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Naultinus grayii: the Northland Green Gecko

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Naultinus geckos are a genus of gecko that I was always fascinated with but never thought that I would have the opportunity to work with.  What made these secretive geckos so interesting to me was their beautiful colors and appearance, their diurnal and arboreal nature, and that they are live-bearing geckos that come from a completely different environment than most other geckos out there.  I was always curious as to why these geckos could withstand prolonged periods of cold and thrive while most other gecko species needed a relatively warm climate.  How did evolution play a part in this genus and how could they have survived for this long by producing a maximum of two offspring per season?  Being that these geckos are such low producing animals, they will never be readily available to the consumer, and therefore they will also have a relatively high price tag.  These traits make Naultinus a gecko for gecko lovers, not for those looking for an “investment animal”. With this being said there will always be a demand and a lot of hype surrounding these mystical creatures.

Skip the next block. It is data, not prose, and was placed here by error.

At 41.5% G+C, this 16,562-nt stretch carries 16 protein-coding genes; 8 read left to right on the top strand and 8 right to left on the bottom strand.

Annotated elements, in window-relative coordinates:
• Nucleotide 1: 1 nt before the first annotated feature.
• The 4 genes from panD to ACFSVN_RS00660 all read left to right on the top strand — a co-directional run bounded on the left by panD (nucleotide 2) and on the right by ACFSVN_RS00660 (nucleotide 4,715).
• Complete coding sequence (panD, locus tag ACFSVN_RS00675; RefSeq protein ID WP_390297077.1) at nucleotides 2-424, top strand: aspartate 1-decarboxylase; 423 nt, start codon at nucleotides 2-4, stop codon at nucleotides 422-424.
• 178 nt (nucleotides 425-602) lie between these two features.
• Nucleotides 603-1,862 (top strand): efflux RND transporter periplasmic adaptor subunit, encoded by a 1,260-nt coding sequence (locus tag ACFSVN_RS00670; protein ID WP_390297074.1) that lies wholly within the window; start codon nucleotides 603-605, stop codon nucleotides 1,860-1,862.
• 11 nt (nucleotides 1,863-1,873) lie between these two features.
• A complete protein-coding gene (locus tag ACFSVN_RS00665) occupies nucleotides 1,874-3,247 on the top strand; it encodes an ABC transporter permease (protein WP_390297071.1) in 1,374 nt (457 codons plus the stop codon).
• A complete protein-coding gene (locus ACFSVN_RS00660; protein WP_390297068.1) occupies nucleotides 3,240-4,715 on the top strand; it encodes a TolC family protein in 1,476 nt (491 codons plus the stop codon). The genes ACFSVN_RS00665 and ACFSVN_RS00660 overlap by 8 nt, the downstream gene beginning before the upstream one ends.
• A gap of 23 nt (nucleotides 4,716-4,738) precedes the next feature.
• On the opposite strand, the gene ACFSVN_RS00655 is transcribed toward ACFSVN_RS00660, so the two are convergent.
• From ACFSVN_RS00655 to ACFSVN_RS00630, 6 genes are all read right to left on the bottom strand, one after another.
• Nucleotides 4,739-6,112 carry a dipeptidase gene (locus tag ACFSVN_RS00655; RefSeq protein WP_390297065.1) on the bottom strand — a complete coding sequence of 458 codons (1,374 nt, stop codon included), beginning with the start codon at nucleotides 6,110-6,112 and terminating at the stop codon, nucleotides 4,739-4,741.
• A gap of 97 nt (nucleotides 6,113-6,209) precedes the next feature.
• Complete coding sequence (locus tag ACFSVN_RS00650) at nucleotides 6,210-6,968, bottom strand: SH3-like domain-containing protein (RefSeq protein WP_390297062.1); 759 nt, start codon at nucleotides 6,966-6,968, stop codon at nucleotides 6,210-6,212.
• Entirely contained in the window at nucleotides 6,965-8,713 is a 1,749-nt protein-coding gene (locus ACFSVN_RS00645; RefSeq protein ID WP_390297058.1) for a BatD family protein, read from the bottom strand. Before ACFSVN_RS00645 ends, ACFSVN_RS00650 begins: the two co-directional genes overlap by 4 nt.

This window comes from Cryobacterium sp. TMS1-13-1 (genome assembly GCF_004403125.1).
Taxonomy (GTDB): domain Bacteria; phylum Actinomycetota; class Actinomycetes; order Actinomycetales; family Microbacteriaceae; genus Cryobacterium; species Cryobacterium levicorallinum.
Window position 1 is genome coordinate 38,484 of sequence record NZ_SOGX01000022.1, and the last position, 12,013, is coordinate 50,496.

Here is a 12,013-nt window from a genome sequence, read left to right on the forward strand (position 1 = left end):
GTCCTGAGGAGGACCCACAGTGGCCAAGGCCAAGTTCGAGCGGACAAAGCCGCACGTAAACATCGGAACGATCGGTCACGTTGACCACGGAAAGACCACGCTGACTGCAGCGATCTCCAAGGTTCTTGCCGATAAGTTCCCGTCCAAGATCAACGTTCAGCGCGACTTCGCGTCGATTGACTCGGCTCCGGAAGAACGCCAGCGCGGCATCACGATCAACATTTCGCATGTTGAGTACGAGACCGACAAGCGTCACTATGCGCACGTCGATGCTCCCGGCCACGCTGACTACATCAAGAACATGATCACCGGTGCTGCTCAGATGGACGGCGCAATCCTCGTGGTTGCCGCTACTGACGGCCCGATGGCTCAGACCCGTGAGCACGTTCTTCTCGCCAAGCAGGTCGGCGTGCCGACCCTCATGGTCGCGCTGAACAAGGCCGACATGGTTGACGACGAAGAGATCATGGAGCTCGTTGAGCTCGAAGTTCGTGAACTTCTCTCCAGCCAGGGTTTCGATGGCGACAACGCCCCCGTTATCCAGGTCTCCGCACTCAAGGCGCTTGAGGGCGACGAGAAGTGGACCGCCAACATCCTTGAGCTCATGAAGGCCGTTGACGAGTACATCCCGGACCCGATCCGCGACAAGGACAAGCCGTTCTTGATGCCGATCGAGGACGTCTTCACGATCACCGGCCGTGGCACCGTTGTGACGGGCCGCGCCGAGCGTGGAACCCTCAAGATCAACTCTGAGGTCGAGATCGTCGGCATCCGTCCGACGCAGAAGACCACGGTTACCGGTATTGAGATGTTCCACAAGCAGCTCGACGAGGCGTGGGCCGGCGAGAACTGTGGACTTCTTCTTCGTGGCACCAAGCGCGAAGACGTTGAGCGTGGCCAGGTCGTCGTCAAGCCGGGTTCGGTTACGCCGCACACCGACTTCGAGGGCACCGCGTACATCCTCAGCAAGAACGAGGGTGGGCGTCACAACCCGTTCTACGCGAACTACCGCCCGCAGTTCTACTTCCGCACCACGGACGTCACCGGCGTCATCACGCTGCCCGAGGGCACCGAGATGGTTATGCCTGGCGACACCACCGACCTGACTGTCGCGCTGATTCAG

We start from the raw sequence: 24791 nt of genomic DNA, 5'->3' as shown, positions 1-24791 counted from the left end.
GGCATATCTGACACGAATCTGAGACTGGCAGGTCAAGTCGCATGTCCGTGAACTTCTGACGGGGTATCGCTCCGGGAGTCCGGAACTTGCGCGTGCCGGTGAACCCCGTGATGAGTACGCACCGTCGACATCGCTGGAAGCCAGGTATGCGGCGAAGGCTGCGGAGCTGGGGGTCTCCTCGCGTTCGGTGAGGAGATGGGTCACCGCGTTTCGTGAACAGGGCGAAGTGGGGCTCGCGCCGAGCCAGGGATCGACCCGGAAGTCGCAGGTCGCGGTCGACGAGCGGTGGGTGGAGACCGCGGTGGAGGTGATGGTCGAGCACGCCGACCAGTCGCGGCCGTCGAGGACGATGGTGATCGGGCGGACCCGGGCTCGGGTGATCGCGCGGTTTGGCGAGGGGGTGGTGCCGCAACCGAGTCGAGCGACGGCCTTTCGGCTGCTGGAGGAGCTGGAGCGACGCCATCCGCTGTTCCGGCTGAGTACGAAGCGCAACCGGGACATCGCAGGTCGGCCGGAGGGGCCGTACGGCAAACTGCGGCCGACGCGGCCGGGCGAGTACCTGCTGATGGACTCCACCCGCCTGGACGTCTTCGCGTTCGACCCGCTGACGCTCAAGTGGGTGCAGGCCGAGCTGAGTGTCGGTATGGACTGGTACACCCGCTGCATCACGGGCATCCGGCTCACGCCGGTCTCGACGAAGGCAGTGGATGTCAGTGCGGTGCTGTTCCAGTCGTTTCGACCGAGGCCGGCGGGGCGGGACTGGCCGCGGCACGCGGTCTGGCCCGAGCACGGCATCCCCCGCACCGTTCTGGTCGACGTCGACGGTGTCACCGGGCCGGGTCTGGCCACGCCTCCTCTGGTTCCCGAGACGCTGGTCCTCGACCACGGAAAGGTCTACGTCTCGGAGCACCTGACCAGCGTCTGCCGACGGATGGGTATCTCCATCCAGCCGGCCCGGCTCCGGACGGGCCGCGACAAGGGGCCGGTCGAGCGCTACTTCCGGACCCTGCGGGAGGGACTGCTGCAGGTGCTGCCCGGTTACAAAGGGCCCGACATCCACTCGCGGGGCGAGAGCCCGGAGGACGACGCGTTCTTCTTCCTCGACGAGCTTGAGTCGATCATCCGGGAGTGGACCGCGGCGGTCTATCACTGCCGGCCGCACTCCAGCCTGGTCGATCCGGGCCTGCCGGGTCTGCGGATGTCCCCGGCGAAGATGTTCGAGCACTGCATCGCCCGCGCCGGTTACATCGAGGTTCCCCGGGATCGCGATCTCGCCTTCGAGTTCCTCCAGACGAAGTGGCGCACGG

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Naultinus grayii

The Naultinus grayii comes from the Northern section of the North island of New Zealand where it is typically found in bushes of the tea tree plant.  This species lives the majority of its life off of the ground, and its green and white pattern provides it excellent camouflage.  At times an animal will be right in front of my eyes on a bush and it takes me a minute to see it, and then I almost feel dumb for not having seen it right away.  The grayii is a very patient predator. They do not stalk their prey like other geckos, instead they wait for an insect to come within striking distance and then they make their move on it.  This must help the gecko preserve its strength since in the cold climate they live in they can’t afford to waste any energy.

Housing Naultinus grayii